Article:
The student ultimately grows to resent Master Waller and eventually quits the school.

Apply with care...


Little & often

Instead of pushing your body hard and putting it under duress, just do a little exercise.
Keep it mild.
Encourage things to move, to stretch, to flex.

mindful exercise has been found to be more healthy than sustained bursts of hard activity.


Rachel gains 'advanced' instructor membership

Rachel has a black belt in taekwondo, a purple belt in kung fu and now an instructor rank in taijiquan.
Please join me in congratulating Rachel!
This morning Rachel received confirmation from the Tai Chi Union for Great Britain to say that they have awarded her an 'advanced' instructor membership.
Their decision is subject to final approval/ratification at the next general meeting.
Qualifying criteria:
- 5 years as assistant instructor
- taijiquan slow form (regular & mirrored)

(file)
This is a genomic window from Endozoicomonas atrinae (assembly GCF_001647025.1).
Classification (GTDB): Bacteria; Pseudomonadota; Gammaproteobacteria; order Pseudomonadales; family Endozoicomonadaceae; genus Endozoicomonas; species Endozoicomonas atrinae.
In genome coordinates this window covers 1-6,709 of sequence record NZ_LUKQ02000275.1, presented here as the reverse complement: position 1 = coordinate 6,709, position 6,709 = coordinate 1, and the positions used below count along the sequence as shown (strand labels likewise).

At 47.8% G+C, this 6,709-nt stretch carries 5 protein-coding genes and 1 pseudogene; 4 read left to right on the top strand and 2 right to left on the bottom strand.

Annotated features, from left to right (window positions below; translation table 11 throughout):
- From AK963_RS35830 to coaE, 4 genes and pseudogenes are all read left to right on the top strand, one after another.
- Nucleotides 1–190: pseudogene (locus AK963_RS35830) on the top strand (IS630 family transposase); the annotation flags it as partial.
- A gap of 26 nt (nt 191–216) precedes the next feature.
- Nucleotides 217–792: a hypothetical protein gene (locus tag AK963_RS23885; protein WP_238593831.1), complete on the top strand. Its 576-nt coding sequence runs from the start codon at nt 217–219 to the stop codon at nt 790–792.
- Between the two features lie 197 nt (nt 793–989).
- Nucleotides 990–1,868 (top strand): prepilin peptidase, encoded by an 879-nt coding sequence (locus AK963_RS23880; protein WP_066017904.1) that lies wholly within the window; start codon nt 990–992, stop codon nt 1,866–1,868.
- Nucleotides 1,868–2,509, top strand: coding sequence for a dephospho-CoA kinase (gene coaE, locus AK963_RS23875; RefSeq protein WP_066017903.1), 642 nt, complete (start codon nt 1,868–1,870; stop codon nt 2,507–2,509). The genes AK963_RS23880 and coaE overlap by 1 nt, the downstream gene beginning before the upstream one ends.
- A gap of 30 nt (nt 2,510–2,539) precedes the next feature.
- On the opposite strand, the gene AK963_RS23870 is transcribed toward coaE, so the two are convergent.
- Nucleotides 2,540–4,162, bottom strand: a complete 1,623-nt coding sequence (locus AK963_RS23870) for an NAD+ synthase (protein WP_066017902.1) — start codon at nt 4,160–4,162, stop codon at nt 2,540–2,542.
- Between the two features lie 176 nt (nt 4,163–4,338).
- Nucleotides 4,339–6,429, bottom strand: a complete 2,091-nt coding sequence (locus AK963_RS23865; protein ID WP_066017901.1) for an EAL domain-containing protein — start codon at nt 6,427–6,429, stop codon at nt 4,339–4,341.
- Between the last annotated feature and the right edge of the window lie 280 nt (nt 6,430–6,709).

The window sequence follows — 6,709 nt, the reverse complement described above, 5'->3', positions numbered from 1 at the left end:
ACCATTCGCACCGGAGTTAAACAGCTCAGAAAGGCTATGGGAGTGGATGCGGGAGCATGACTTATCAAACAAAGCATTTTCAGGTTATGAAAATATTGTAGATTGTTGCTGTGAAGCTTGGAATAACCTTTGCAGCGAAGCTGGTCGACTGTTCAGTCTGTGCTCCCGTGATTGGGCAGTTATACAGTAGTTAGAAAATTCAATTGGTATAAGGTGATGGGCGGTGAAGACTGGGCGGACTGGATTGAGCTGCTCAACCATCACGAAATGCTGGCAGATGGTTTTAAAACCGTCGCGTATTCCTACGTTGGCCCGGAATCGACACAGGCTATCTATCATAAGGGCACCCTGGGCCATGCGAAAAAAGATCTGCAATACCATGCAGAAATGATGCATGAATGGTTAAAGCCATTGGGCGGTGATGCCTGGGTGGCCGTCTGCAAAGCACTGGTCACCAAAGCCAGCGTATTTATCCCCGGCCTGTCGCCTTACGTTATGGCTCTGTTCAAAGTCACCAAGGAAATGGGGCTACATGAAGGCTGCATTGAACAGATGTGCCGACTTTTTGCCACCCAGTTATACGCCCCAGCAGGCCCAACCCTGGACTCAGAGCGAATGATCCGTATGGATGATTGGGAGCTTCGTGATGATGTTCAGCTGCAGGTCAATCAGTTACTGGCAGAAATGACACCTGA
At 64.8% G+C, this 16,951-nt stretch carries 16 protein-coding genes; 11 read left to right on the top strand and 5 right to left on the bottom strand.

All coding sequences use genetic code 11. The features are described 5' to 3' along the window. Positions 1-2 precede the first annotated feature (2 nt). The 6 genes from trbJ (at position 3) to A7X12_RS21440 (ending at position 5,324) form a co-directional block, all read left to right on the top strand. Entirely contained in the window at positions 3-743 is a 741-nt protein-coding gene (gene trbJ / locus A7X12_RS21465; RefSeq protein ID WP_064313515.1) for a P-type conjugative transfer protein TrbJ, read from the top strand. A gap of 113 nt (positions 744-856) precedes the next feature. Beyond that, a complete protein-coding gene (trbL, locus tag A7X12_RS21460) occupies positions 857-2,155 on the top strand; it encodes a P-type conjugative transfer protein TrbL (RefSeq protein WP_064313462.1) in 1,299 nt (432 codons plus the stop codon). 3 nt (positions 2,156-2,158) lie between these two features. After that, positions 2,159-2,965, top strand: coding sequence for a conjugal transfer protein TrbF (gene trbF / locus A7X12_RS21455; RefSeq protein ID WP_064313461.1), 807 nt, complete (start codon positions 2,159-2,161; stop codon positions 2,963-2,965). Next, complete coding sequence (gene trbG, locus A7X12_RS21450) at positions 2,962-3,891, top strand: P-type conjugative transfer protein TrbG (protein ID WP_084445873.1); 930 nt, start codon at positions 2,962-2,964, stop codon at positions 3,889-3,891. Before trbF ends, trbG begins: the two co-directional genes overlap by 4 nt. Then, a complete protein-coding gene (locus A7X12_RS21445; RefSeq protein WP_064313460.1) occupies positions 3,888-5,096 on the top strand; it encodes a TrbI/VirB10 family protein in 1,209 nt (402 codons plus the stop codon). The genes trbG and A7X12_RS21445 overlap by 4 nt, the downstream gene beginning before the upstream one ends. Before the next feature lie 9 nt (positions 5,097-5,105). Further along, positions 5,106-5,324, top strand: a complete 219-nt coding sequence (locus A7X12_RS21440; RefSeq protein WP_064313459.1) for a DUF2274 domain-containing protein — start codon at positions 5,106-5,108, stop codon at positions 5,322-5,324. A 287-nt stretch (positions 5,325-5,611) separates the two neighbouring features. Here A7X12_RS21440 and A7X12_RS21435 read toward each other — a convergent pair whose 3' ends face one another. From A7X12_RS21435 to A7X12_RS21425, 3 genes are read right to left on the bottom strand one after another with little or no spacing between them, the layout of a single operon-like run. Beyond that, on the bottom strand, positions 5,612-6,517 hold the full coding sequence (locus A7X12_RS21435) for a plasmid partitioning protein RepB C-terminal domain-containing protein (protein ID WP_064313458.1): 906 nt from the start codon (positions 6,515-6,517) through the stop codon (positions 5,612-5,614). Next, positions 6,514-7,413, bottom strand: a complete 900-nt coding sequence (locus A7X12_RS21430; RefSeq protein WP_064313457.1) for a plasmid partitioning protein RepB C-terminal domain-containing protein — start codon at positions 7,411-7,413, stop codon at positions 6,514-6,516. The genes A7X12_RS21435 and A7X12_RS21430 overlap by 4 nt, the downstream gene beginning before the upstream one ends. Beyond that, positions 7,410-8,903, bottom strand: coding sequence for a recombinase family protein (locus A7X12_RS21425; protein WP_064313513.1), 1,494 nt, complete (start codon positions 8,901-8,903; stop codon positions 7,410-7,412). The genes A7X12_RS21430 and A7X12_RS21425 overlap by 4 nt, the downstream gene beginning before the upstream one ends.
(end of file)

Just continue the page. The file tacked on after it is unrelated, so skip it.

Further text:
- sabre form (regular & mirrored)
- 2-person stick form (regular & mirrored)
- staff form (regular & mirrored)
- walking stick form (regular & mirrored)
- jian form (regular & mirrored)
- qigong (various)
- pushing hands (various)
- meditation (various)
- theory & philosophy
- neigong (various)
- stick drills (20)
- broadsword drills (15)
- self defence
- small san sau, silk arms, penetrating defences
- shuai jiao applications
- chin na applications
- form applications
- baguazhang palm changes (form), circle walking, mother palms, 9 palaces etc
- women's self defence (including syllabus design)
- bag work
- floor work
- self-massage (100)